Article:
7:00-9:00 p.m., S.J. Quinney College of Law Moot Courtroom
The proclamation of Bears Ears National Monument in December 2016 emerged largely through the advocacy of a coalition of Native peoples that included the Navajo Nation.
The designation has incited heated debates in Utah and across the United States. Join us for a screening of the short film Shash Jaa’: Bears Ears, followed by a panel discussion with four Diné (Navajo) scholars who have contributed to the dialogue on the Bears Ears National Monument. Focusing primarily on Diné perspectives, the panelists will address diverse narratives of the Bears Ears and trace how the development of this contested designation has affected Diné communities.
2 hours of CLE (pending). No registration required. Free and open to the public.
Angelo Baca, New York University
Angelo Baca (Navajo and Hopi) creates educational films, in both fiction and non-fiction. A graduate of the Native Voices Program at the University of Washington, he has directed numerous documentaries and collaborative works. His most recent documentary short, Shash Jaa’: Bears Ears, screened at the 2016 Margaret Mead Film Festival in New York City and at the 2016 Society for Visual Anthropology Film Festival. He has been a visiting lecturer in Ethnic Studies at Brown University, where he taught Native American Literature and Media. Angelo is currently completing a Ph.D. in Sociocultural Anthropology at New York University and was awarded a Cultural Resources fellowship with Utah Diné Bikéyah, a non-profit organization dedicated to the defense and protection of culturally significant ancestral lands. His research interests include indigenous international repatriation, indigenous food sovereignty, Native American health and wellness, indigenous cinema and Native youth development.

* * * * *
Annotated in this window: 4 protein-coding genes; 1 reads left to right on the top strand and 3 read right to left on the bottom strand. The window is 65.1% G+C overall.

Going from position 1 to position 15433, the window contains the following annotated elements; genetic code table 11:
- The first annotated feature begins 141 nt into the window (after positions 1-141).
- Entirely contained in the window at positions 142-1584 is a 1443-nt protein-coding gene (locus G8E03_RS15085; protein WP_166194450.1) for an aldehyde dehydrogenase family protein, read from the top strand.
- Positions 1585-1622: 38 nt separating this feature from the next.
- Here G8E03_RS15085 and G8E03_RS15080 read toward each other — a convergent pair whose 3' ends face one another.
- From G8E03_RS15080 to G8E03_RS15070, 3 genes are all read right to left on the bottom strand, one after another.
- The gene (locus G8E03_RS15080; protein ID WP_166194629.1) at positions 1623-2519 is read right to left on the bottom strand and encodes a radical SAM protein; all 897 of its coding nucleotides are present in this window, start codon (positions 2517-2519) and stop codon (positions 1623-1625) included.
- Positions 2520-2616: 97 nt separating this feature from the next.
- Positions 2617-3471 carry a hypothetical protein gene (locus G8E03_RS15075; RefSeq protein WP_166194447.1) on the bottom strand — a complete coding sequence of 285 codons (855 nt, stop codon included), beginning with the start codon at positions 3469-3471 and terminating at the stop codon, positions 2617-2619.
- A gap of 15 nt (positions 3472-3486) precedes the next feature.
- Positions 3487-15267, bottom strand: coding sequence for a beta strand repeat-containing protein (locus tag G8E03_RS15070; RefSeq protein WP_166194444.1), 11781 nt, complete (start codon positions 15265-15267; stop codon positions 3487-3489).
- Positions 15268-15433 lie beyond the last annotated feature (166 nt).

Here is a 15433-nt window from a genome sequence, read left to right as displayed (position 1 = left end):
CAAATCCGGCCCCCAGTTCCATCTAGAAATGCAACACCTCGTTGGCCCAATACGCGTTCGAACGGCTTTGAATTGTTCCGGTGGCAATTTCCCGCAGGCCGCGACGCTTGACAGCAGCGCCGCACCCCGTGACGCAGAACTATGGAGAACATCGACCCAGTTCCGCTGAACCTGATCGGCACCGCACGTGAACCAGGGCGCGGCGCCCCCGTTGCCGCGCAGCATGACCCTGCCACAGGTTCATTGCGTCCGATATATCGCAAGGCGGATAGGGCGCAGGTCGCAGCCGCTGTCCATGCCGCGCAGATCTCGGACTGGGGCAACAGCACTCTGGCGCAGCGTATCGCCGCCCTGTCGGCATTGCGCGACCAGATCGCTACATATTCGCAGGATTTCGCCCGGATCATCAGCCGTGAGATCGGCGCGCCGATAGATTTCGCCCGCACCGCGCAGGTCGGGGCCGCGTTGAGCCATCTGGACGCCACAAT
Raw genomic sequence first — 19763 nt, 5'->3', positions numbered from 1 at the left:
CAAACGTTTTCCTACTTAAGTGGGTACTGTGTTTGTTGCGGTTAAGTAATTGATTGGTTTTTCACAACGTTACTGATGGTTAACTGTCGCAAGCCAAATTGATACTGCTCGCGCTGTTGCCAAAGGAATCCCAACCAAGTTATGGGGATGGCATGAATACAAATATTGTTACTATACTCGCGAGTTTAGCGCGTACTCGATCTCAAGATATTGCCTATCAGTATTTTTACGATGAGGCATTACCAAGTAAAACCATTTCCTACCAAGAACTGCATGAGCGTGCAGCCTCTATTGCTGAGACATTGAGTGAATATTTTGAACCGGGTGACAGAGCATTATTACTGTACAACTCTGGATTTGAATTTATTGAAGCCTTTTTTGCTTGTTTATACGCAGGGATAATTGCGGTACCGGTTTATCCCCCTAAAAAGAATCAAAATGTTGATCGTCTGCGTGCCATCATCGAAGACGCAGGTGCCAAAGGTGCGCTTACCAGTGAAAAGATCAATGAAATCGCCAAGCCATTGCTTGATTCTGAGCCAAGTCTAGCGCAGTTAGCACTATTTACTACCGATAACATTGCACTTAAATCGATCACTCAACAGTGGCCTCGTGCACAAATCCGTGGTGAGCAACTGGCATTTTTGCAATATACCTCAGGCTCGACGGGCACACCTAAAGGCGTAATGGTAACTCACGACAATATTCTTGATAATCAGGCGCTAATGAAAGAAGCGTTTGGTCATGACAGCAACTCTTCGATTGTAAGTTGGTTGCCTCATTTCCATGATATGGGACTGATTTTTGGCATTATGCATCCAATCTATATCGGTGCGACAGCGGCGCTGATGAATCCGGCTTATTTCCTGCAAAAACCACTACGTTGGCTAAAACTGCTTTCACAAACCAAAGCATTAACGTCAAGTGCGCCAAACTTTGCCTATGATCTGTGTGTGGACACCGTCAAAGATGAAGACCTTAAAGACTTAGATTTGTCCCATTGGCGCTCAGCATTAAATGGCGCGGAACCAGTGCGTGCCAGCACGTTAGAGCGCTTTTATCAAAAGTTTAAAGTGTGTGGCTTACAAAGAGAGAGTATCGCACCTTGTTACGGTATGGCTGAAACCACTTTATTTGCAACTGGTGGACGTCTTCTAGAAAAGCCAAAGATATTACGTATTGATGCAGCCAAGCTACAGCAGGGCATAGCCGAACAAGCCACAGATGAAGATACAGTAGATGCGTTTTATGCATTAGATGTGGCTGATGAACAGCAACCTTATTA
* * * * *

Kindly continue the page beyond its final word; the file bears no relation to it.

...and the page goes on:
Katherine Belzowski, Department of Justice, Navajo Nation
Katherine Belzowski is a Senior Attorney with the Litigation & Employment Unit at the Navajo Nation Department of Justice. She works representing the Nation in a variety of civil litigation matters, including in Indian Child Welfare cases, jurisdictional disputes, employment disputes, and voting rights. She has appeared in tribal, state, and federal court on behalf of the Nation. Prior to joining NNDOJ she worked for Nevada Legal Services representing tribal members in criminal and civil matters. She is a graduate of the University of Minnesota Law School and received her L.L.M. in Indigenous Peoples Law and Policy from the University of Arizona.
Micah Daniels, Dartmouth College
Micah Asdzaa To’aheedliinii Daniels is from the Navajo Nation, thirty miles south of Blanding, Utah. She and her family have been actively engaged with the debates regarding Bears Ears, centered in San Juan County, Utah. Micah is a senior majoring in Native American Studies and minoring in Education at Dartmouth College. She is currently the Pre-Orientation Coordinator for the First-Year Student Enrichment Program, where she facilitates and fosters relationships to assist first-generation college students in their transition to college. In Spring of 2017, Micah co-coordinated the Indigenous Women’s Conference that hosted Winona LaDuke, Ellen Gabriel, Jennifer Denetdale, and Mililani Trask. She participated in the Matariki Student Mobility Program in both New Zealand and Australia, where she contributed to international discourses of Indigenous Human Rights. Micah was awarded by the Native American Council for her voluntary outreach, leadership, and innumerable contributions to the Native American Community at Dartmouth. She also plans to apply for Master’s programs in Education so that she may return home as a teacher.